Rift Dev Kit 1 3D Printed Headset V1

The Goal

My goal was simply to see if I could make something that matched and hopefully exceed the physical comfort of the current “dive mask” Head Mounted Display (HMD) concept used by Oculus.  Ultimately I would like to build my own HMD from scratch but will iterate towards this piece by piece.  The Oculus Dev Kit 1 is a great starting point as I can explore physical HMD characteristics without getting bogged down in all the electronics, optics and software (yet).

The Result (Yay!!)

The build

After many (many) iterations I was finally able to complete my first fully functional Head Mounted Display using the electronics, screen and lenses from a Oculus Rift Dev Kit 1 headset.

Lens and screen mount

Oculus-Eye-Cups-V1I created five separate lens mount variations and ended up using the one shown below.  It is nice and stiff while still being quite light and held the lenses firmly in the correct position.  The base of each cup exactly matches the shape of the rendered images in the standard farmhouse demo (which just shows how much of the screen real estate is wasted in this version).  The nose rest slides into a square tube and is replaceable.  The lenses are those of from the Dev Kit and are held firmly in place by two, friction fit, rings.  The screen and accelerometer are held snugly in place by a back plate which is attached to the back of the eye cup component.  The eye cup piece shown is printed as one piece and took around four hours to print.  The back plate was also printed as a single piece.


Head mount

Head-MountI found the job of actually making a comfortable head mount quite daunting.  I built a number of prototypes using combinations of elastic straps, headbands, a tight-fitting beanie as well as printed components but none of these provided both comfort and a good physical mounting point for a HMD.  I finally opted for a quick workaround in the form of an insert from a safety helmet from Home Depot.  The insert was not useable as is so I built some clasps that fitted exactly into the insert to form an adjustable X-shaped crown.  Once complete the insert worked well; it was adjustable, comfortable and quickly disappeared into the background like a well-fitting hat.  It also had two “studs” that protruded from either side of the headband at the widest lateral position as shown which I was able to use as the mounting points for the screen assembly.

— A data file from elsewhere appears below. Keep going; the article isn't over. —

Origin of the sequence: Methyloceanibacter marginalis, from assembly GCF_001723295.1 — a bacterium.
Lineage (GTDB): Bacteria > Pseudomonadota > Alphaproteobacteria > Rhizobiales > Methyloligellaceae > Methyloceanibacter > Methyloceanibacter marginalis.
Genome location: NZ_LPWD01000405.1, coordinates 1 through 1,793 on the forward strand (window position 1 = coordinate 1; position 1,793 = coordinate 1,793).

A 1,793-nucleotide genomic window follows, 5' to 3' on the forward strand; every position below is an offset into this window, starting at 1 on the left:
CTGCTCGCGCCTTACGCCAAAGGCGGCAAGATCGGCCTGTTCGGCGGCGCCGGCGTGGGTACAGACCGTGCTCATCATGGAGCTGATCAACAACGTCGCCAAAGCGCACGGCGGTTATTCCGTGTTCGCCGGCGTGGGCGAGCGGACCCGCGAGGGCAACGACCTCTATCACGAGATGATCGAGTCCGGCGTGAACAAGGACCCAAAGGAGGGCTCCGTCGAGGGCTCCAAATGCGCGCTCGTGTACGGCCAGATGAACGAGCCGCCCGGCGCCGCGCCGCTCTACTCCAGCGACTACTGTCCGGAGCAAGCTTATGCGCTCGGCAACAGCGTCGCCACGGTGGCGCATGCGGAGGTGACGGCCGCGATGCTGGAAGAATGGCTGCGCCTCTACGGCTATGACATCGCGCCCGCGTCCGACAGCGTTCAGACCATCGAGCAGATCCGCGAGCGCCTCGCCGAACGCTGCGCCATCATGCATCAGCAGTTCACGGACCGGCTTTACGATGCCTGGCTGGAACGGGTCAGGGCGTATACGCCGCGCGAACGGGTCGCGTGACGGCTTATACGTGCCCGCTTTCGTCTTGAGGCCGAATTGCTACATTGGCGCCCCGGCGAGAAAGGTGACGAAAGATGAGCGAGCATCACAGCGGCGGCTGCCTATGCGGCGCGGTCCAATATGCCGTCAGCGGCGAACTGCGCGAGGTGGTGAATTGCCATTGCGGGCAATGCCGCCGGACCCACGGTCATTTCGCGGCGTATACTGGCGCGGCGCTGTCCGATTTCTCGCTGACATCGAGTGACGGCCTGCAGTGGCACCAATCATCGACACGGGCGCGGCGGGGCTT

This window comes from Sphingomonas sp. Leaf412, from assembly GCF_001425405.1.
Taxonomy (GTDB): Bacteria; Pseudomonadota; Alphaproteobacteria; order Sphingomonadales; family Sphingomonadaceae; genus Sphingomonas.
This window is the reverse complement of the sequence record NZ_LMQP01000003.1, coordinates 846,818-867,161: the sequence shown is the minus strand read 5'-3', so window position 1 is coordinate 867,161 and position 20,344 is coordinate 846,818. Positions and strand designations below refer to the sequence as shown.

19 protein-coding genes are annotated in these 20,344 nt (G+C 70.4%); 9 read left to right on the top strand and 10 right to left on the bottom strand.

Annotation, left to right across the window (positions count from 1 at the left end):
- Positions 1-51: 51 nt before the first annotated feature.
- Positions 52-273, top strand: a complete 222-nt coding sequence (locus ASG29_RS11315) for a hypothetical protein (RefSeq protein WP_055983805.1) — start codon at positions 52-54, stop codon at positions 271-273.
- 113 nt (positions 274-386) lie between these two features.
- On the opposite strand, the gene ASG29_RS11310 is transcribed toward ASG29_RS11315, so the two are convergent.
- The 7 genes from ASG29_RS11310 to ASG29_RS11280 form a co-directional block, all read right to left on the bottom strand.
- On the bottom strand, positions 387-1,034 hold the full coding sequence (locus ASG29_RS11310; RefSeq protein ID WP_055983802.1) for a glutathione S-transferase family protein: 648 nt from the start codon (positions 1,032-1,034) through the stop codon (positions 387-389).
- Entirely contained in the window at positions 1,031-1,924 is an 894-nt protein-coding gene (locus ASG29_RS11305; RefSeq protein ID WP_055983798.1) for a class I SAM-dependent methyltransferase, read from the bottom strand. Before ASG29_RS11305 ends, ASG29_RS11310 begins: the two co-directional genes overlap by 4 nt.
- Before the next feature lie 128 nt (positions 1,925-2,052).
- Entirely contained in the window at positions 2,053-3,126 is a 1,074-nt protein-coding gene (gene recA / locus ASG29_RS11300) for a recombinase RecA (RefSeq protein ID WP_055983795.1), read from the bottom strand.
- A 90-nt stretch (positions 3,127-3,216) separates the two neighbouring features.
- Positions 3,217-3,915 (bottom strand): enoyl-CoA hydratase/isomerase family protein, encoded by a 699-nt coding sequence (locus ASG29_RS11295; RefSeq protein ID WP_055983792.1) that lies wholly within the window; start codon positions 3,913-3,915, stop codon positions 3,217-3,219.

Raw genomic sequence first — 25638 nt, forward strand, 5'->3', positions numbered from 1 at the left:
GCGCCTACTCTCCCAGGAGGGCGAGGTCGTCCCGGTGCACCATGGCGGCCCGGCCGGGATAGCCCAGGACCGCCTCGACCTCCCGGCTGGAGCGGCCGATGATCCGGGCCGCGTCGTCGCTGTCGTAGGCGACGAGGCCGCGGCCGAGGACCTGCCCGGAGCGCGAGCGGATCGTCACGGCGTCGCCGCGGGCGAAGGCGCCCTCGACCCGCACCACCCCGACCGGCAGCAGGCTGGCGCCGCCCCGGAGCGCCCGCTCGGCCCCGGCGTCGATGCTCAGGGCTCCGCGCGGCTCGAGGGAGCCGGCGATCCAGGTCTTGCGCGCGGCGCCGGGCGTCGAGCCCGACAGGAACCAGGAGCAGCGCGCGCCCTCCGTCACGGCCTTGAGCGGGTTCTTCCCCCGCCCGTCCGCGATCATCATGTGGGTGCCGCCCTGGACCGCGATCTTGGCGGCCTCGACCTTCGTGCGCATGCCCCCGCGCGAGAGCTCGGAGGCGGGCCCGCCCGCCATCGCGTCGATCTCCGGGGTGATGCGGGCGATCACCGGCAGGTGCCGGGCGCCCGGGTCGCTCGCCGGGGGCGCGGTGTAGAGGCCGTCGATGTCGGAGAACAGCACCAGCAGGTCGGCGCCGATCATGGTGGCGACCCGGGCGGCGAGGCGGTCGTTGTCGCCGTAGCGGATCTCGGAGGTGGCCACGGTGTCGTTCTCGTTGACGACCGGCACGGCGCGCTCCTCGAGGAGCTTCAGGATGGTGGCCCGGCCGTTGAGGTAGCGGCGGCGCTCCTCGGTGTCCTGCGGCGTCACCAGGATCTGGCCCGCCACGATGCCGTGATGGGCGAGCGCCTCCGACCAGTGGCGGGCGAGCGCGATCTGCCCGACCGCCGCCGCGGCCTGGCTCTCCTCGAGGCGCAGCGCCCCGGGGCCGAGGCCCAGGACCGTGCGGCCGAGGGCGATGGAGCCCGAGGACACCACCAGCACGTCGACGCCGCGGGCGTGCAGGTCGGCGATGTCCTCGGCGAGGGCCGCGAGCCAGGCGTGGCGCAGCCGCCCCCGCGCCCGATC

Adjustable Screen Mounts

Side-MountThe two side assemblies proved quite challenging to make light, strong and adjustable.  This assembly, that joins the head mount to the screen, has to allow for horizontal rotation, axial rotation and length adjustment as well as being rigid and light.  My solution was to break the side mount into two sliding rails, a rotating end connector and a head mount clasp as shown.

Putting it together

All the various components fitter together easily using standard fasteners available from any hardware store thanks to the precision of my wonderful Printrbot Plus.

Fully assembled the whole thing weighed around 200 grams without the Oculus electronics.

Testing it out

I really liked the experience wearing the completed head mounted display.  The adjustable headband was super comfortable, I did not have anything touching my face apart from the nose rest and did not get the “hot face” that I get very quickly with the standard Dev Kit 1 mount.  The one weakness of this design is that the full pivoted weight of the display had to be carried by the nose rest making it uncomfortable to wear after a short period of time.

I had the chance to show the display at our awesome local Vancouver VR meetup and received a very positive response from the group, many of whom had a chance to try it on.  They all agreed that the weight on nose rest was the one failing, but, apart from that, found the experience very pleasant.  The lack of blinds to block out peripheral vision actually received a positive response from several testers.  They felt that it was not at all distracting and, in fact, allowed them to sense when others were approaching them so they could remove the headset and be social.  Interesting.

Next steps

The key focus will be to reduce the weight of the pivoting screen mount as much as possible as well as look at ways of moving the weight away from the nose, perhaps onto the cheeks.  The rest of the device is working well.  Once I have worked out how to have the nose rest have just the right amount of force to keep the eye pieces registered correctly with the face and the remaining weight taken up somewhere else I will move on to making the optics adjustable.  Any comments and suggestions are most welcome.




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